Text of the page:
Activists hold a phone banking session in support of HR 40, The Commission to Study and Develop Reparations Proposals for African Americans Act.

By GWEN MURANAKA, Rafu Senior Editor

Japanese American activists gathered virtually last week in support of HR 40 – The Commission to Study and Develop Reparations Proposals for African Americans Act.

In April, the House Judiciary Committee approved the bill, first introduced in 1989 by Rep. John Conyers (D-Mich.), which would establish a 13-member commission to “examine slavery and discrimination in the colonies and the United States from 1619 to the present.”

In February, Kathy Masaoka testified before a House subcommittee in support of HR 40. She was among the activists on this month’s call, which was moderated by traci kato kiriyama.

“We’re a small engine that could get the word out in support of HR 40. This is literally a national moment for action,” kato kiriyama emphasized.

In a training session, members of Nikkei Progressives, Nikkei for Civil Rights and Redress, San Jose Nikkei Resisters and Tsuru for Solidarity discussed phone banking to urge members of Congress to support the bill. HR 40 currently has 185 co-sponsors.

Dreisen Heath of Human Rights Watch said that with a slim Democratic majority in the House, there is little time or margin for error.

Dreisen Heath, a Human Rights Watch researcher/advocate focusing on racial justice issues, spoke about the legislative campaign.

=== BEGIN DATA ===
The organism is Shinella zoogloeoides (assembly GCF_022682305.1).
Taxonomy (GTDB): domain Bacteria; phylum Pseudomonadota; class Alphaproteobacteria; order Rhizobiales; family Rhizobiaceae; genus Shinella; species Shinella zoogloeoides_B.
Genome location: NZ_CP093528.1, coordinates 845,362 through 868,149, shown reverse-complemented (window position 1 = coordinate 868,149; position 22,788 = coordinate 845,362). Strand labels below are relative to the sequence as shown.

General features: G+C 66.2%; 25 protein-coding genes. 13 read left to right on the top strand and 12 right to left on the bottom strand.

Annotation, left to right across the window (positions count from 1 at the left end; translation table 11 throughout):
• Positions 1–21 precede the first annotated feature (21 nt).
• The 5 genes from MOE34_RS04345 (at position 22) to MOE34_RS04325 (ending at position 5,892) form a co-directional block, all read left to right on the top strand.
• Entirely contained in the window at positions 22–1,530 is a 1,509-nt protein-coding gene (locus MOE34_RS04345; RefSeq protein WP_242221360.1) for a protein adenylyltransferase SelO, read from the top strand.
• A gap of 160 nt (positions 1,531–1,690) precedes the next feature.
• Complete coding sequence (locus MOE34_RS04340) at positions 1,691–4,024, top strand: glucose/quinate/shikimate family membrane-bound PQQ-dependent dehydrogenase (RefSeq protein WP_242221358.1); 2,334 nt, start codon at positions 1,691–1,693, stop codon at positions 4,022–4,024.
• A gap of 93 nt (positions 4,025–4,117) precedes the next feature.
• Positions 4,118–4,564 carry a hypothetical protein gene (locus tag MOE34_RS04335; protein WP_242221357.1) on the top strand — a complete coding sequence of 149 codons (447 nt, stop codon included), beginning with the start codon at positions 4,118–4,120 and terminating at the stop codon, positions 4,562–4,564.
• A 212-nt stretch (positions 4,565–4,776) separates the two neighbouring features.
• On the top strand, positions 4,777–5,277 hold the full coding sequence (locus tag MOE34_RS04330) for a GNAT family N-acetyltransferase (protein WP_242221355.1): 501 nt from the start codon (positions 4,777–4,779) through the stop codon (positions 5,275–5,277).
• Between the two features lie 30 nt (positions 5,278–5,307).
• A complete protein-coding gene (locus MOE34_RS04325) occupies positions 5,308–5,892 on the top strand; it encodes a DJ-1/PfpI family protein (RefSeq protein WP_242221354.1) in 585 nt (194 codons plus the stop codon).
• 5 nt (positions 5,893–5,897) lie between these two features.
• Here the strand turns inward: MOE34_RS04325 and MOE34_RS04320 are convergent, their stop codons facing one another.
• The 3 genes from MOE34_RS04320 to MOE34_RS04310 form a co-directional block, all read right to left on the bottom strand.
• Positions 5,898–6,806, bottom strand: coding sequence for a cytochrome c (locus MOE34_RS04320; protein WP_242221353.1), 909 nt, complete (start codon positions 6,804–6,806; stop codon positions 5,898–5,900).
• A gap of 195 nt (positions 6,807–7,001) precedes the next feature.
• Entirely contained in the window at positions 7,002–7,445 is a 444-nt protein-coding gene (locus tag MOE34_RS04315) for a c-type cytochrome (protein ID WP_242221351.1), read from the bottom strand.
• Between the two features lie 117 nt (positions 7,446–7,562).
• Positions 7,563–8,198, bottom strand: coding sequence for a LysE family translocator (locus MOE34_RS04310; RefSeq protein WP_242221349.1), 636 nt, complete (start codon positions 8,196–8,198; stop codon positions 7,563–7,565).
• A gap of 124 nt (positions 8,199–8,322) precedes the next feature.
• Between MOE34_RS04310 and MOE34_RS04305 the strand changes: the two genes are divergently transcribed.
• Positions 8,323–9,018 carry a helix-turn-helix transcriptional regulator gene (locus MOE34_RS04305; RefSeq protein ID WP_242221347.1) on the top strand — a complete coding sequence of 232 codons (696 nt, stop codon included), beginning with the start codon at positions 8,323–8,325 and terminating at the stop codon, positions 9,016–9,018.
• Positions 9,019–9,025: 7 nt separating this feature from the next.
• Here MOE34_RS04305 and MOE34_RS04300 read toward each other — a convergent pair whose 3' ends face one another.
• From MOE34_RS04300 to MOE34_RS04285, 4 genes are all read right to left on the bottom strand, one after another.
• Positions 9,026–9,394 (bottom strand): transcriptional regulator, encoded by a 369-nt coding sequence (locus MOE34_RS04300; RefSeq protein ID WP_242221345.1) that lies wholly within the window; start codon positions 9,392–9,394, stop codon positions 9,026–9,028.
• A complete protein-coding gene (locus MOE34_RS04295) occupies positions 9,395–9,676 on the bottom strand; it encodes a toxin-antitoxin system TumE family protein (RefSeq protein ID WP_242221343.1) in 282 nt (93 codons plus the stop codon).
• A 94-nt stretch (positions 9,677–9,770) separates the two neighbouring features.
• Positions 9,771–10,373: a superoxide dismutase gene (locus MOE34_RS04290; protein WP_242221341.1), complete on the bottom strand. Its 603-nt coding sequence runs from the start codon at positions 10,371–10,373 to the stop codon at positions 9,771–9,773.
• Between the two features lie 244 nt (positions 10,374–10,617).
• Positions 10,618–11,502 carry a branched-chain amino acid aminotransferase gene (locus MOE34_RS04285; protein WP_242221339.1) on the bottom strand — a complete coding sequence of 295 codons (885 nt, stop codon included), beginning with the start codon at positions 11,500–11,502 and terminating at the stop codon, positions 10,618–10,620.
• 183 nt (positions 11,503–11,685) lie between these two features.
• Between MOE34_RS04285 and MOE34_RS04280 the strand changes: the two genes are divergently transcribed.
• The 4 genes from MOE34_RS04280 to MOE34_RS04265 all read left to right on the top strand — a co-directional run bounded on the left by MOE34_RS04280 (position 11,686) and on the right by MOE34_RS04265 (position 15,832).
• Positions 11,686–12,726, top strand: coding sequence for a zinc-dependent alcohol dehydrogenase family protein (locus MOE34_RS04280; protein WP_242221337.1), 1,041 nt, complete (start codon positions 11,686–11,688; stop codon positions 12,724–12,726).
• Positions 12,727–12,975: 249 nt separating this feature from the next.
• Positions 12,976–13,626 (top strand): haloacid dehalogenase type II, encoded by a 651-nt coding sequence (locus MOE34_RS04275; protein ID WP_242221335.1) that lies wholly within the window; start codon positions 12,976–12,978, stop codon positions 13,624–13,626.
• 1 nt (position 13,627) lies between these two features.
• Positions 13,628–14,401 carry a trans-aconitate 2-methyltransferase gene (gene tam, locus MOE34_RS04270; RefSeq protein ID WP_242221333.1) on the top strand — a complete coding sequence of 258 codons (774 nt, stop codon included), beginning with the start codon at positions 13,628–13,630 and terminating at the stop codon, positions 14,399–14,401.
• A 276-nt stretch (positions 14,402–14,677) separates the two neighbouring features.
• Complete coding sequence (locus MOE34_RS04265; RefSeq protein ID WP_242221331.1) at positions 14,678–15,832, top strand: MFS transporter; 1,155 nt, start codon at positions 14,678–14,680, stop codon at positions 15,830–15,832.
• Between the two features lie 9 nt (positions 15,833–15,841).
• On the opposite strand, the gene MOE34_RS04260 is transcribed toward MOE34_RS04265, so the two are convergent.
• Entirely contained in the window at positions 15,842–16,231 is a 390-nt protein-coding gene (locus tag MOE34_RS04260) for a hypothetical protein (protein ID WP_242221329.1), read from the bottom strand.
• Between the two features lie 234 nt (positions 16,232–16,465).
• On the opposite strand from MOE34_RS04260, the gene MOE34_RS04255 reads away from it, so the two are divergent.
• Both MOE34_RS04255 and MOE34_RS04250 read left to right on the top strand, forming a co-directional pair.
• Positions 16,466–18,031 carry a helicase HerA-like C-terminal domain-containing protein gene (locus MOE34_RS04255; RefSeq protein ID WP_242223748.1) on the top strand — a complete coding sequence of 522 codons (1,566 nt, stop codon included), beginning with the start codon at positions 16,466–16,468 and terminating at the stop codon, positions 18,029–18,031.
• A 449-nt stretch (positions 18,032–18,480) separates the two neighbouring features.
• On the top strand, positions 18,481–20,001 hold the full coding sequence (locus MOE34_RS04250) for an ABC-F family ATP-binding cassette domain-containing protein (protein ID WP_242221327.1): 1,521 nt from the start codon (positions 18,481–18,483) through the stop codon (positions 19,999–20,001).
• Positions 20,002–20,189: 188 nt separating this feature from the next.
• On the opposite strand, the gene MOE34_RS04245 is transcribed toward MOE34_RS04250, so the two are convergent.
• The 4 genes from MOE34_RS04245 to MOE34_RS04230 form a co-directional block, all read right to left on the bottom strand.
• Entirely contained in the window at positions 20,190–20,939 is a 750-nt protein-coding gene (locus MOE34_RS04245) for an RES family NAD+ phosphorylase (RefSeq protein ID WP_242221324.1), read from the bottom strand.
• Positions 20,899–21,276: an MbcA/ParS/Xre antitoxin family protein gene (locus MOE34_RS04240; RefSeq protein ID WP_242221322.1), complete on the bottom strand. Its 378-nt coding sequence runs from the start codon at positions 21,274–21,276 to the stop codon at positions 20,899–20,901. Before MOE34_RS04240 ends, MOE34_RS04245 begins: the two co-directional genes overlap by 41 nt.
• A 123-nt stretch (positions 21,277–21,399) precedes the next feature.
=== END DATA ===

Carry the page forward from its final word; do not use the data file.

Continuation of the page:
“We’re doing the work, we’re getting it done, but we have more work to do,” Heath said. “We have to get this to the House floor, have to inch towards 200 co-sponsors, that will make leadership feel more comfortable with the margin of error, which is very, very slim.”

Susan Hayase, co-founder of San Jose Nikkei Resisters, offered some tips to contact members of Congress. In the script, volunteers are encouraged to share their personal connections to the Japanese American redress campaign and the commission established in 1980 to study the wartime incarceration.

After a series of public hearings, the Commission on Wartime Relocation and Internment of Civilians issued a report, “Personal Justice Denied,” and recommended redress for Japanese Americans as well as Aleutian and Pribiloff Islanders in Alaska who had been displaced during World War II. The Civil Liberties Act of 1988 was based on those recommendations.

“Commissions to study redress are not new,” Hayase said. “There was a commission to study claims made by Indigenous people and to study and make recommendations for the incarceration of Japanese Americans during World War II.”

If passed in the House, HR 40 would go to the Senate, where it faces Republic opposition.

Heath noted that the Senate bill currently has 21 co-sponsors, which is half of the Democratic caucus.

“All reparation committees in the past have been bipartisan. You are a part of history. We’ll continue to make history,” she said.

More information on HR 40 is available at:

On the Web:

Human Rights Watch Southern California

Nikkei for Civil Rights and Redress

Nikkei Progressives

San Jose Nikkei Resisters

Tsuru for Solidarity

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